Adams Stirling PLC


Before allowing a third party to perform work on the association's common areas (plumbing, electrical, roofing, painting, street paving, landscaping, etc.), associations must make sure the contractor is licensed and has the following insurance:

  1. Workers Compensation. Workers compensation policies protect injured workers.
  2. Commercial General Liability (CGL). CGL policies protect against lawsuits that may result from bodily injury or property damage arising from the contractor's work. The policy should include an endorsement naming the association as "Additional Insured" which provides additional protection to the association. However, such protections can be voided if the policy excludes coverage for multi-family developments (see "Exclusions" below).
  3. Completed Operations. This covers any damages that may arise after the work is completed. For example, if a new roof were to leak at some point after it was completed and damaged the common areas and an owner's unit, a claim can be tendered to the roofer's insurance company.

  4. Errors & Omissions. Architects and engineers who prepare specifications for contractors or who consult with the association should carry E&O professional liability insurance. E&) insurance covers mistakes made by professionals.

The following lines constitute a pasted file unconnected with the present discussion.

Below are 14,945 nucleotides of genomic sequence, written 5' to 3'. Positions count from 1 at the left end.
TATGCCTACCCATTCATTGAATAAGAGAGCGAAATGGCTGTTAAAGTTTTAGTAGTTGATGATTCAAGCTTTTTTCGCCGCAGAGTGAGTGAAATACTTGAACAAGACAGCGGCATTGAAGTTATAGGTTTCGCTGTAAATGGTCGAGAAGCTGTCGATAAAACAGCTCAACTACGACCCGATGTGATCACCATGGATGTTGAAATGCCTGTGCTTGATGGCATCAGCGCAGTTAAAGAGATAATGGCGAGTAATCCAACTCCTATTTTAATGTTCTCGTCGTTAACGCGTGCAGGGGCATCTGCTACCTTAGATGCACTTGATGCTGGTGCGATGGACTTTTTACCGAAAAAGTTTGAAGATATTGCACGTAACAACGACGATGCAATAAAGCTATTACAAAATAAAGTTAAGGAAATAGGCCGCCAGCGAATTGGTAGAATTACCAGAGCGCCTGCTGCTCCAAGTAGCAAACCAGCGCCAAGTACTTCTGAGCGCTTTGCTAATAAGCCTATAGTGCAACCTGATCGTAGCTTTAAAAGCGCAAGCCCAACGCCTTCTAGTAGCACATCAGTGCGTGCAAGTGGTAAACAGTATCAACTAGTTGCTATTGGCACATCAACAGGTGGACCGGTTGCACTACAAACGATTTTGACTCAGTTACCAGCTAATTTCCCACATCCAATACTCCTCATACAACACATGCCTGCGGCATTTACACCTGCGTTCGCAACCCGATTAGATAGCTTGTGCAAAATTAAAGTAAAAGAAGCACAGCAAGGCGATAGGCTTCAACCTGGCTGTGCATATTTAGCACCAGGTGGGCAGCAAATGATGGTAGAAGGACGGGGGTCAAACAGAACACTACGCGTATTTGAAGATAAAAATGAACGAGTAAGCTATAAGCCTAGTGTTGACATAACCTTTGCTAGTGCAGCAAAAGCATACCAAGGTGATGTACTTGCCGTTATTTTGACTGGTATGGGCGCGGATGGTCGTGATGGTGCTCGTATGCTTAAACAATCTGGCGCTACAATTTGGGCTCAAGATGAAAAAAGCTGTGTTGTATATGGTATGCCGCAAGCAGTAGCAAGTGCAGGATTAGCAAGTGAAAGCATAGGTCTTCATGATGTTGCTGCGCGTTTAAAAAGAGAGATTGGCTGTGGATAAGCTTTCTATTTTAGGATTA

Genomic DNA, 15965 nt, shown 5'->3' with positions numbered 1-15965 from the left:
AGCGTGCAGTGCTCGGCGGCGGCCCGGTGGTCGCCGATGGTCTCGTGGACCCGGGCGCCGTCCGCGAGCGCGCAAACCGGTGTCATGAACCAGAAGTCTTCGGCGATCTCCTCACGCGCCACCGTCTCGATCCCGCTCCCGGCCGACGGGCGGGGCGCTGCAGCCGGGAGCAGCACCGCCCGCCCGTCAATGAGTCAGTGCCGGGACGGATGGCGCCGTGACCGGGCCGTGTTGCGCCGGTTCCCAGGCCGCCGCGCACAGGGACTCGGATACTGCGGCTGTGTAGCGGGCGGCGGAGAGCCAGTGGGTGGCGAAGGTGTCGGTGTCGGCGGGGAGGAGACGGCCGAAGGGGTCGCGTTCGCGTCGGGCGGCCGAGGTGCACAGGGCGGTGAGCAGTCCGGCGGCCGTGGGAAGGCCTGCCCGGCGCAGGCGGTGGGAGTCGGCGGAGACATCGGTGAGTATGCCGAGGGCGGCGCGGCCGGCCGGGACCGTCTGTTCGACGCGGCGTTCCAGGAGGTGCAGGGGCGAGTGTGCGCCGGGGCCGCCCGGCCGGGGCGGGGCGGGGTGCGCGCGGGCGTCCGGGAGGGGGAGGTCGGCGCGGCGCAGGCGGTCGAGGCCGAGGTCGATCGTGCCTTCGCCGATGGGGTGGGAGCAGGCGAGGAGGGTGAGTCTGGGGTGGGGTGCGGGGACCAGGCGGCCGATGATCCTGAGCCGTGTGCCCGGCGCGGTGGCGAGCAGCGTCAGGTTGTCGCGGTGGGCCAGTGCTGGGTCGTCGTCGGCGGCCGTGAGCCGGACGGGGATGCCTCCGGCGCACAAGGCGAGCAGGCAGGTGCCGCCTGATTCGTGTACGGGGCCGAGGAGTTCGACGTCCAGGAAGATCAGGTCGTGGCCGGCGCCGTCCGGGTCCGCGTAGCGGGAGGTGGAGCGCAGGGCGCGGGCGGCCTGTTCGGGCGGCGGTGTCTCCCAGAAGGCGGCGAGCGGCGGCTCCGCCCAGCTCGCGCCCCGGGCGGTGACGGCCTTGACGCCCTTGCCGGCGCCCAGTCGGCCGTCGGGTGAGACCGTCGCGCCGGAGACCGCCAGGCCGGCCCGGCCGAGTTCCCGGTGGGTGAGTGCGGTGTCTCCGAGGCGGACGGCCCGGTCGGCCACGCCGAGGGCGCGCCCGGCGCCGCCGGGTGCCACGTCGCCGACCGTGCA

Proof of Insurance. All contractors/vendors who work for an association should be required to provide the board with proof of insurance prior to the commencement of work.

Condominium Exclusion
. Perhaps the most important item to look for when reviewing a vendor's insurance is whether it has a "Multi-Family" or "Multi-Unit" exclusion in their insurance policy. If they do, they are essentially UNINSURED if they perform any work for a condominium association. If that is the case, DO NOT hire the vendor.

Some policies are more explicit and will specifically exclude coverage for any work done by a vendor for a condominium association. See example below.

Locating Exclusions. Because exclusions are typically not listed on the certificate of insurance given to the association, boards and managers must request a complete copy of the contractor’s CGL policy and have the association's insurance broker or attorney review it.

ASSISTANCE: Associations needing legal assistance can contact us. To stay current with issues affecting community associations, subscribe to the Davis-Stirling Newsletter.

Adams Stirling PLC